On the Dyna platform the Low Rider sported a 110 cubic inch engine, the biggest displacement shipped from the factory at the time. Now that had been replaced with the 114, equating to 1868cc displacement, the result being a really good overall bike that would comfortably find its slot as a niche performance cruiser. With better power-to-weight ratio, Harley had created one of the best performing platforms out there.
The 28 degree front rake – as opposed to the 30 degree front rake found on most other Softail models – offers really sharp handling. This is certainly one bike that is capable of doing a whole bunch of different things… But then because it doesn’t claim to be the Jack of all trades, you are going to need a few add-ons if you are considering overnighting, such as saddle bags; and if you happen to stand at over six foot, then it might be worth considering replacing the mid controls with forwards to avoid any possibility of cramping up.
If you are looking for any more than that, then you are possibility looking at the wrong bike and instead should perhaps consider something like the Heritage Classic with its excellent riding position and overall easy feel of riding. Harley produced the FXST Softail in 1984 and it was to become an instant success. In 1986, the Heritage became available. Okay, they may have mirrored the rigid-based choppers of the 70s, but the painful ride, thankfully, had gone. In 2018 the Heritage Classic got the Milwaukee-Eight engine, with riders now having the option of buying a 114 from the factory or the regular 107. It’s the cruising bike of the Softail family, and is especially preferred by taller riders. So there you have it.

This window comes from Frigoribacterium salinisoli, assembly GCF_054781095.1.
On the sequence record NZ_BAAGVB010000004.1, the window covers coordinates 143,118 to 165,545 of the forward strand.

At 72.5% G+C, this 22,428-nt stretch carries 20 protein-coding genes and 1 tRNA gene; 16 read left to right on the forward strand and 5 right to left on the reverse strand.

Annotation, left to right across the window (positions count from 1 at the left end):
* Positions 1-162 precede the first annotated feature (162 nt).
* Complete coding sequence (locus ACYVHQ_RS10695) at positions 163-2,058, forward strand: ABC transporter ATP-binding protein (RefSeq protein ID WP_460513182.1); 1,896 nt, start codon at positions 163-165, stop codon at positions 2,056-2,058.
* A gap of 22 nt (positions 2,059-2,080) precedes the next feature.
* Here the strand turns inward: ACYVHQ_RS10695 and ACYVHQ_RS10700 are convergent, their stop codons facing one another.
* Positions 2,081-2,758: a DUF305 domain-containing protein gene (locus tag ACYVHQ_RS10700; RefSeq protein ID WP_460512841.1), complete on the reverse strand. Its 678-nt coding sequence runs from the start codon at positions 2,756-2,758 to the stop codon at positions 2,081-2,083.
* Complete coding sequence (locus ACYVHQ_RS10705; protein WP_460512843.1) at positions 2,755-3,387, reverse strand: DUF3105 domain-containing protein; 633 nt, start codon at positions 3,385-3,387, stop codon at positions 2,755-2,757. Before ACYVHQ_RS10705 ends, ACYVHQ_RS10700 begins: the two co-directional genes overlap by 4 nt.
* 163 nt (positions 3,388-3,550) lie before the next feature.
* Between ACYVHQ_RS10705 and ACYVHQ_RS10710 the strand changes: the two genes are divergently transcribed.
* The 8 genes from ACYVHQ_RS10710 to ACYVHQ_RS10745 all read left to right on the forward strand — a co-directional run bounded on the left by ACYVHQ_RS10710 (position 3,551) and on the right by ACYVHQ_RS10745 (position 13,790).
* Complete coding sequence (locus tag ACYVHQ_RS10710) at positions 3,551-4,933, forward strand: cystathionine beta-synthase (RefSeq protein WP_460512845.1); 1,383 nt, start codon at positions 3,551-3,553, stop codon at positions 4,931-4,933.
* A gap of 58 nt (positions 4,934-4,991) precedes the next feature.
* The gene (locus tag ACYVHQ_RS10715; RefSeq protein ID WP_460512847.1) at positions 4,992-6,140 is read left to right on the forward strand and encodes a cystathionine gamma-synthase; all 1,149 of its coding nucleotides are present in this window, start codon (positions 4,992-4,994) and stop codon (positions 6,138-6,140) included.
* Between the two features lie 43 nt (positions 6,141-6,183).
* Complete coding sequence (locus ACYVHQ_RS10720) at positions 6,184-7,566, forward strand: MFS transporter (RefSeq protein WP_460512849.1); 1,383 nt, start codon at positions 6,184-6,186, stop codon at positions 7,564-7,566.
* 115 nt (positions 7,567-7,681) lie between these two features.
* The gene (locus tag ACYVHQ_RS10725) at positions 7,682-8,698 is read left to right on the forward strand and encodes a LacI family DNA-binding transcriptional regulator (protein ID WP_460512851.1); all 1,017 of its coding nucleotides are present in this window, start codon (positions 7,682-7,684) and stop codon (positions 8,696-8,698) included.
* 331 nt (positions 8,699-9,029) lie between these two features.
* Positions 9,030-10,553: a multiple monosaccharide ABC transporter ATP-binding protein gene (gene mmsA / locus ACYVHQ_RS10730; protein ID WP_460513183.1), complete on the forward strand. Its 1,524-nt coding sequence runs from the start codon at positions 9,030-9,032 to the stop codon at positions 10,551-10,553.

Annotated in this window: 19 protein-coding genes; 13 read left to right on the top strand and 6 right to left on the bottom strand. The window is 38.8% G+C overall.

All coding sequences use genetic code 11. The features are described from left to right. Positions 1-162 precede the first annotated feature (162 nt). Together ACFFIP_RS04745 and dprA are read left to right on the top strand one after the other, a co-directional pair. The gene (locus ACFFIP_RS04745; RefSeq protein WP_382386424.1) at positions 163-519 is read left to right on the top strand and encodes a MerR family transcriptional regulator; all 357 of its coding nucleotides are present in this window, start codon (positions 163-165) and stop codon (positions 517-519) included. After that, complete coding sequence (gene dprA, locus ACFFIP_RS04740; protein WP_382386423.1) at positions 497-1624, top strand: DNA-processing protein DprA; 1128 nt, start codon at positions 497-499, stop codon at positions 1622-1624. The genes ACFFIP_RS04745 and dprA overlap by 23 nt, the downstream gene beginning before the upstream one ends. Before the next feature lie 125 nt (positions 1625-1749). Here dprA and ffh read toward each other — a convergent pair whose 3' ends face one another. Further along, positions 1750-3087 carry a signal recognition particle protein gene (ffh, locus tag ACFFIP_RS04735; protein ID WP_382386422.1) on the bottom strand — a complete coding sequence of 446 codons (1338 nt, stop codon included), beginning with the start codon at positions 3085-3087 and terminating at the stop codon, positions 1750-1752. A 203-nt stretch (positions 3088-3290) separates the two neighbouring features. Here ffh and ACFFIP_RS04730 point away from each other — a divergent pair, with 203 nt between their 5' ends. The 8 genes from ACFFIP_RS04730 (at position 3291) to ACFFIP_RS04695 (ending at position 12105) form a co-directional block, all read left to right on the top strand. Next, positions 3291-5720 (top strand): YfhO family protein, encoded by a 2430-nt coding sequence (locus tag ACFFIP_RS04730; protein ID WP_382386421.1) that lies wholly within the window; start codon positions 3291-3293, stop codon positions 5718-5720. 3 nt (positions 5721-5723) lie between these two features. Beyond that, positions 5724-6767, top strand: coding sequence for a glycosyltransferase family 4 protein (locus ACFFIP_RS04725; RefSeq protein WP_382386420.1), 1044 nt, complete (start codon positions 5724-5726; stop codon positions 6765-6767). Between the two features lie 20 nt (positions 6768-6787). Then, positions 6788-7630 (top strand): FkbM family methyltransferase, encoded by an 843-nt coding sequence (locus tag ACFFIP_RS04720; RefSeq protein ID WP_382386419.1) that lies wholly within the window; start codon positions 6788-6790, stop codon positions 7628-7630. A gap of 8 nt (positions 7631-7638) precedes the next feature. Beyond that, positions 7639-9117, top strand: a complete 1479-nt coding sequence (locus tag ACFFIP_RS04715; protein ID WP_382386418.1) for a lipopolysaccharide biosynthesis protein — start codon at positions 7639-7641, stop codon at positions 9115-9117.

Back to the Low Rider S, and one thing I am not sure about is the positioning of the gauge cluster with speedometer and tachometer, which is housed in a centre stack mounted on the fuel tank, and pretty much useless unless you take your eyes off the road and deliberately look down to find any relevant information. Design-wise, I guess there must have been a logical reason for it, aside from aesthetics, but why did’t Harley place it in the dead space on the piece of black plastic behind the bikini fairing?
So, are you as psyched about this model as much as I am? If you are, then turn over that soul-satisfying rumble, roll on the power, and go find the freedom that you lust after. Remember that the roads that you don’t take are the only ones that will haunt you when you’re alone. So go and leave a trail of stories in your wake. Its time now. To go.
Harley-Davidson Low Rider S
- Price: from £15,825 in Barracuda Silver or Vivid Black
- Engine: Milwaukee-Eight 114ci (1,868cc) V-twin
- Transmission: 6-speed
- Torque: 119lb-ft (161Nm) @ 3000rpm
- Power: 93bhp @ 5000rpm
- Weight: 308kg (running order)
- Front suspension; travel: Non-adjustable Showa single-cartridge inverted 43mm fork; 5.1 inches
- Rear suspension; travel; Spring-preload adjustable Showa shock; 4.4 inches
- Wheels: (F) and (R) Dark bronze, Radiate cast Aluminium wheel
- Brakes: (F) 4-piston fixed (R) 2-piston floating
- Tyres: (F) 110/90 (R) 180/70
- Fuel capacity: 18.9 litres
- Fuel economy: 42mpg (claimed)
- Seat height: 690mm
- Contact: www.harley-davidson.com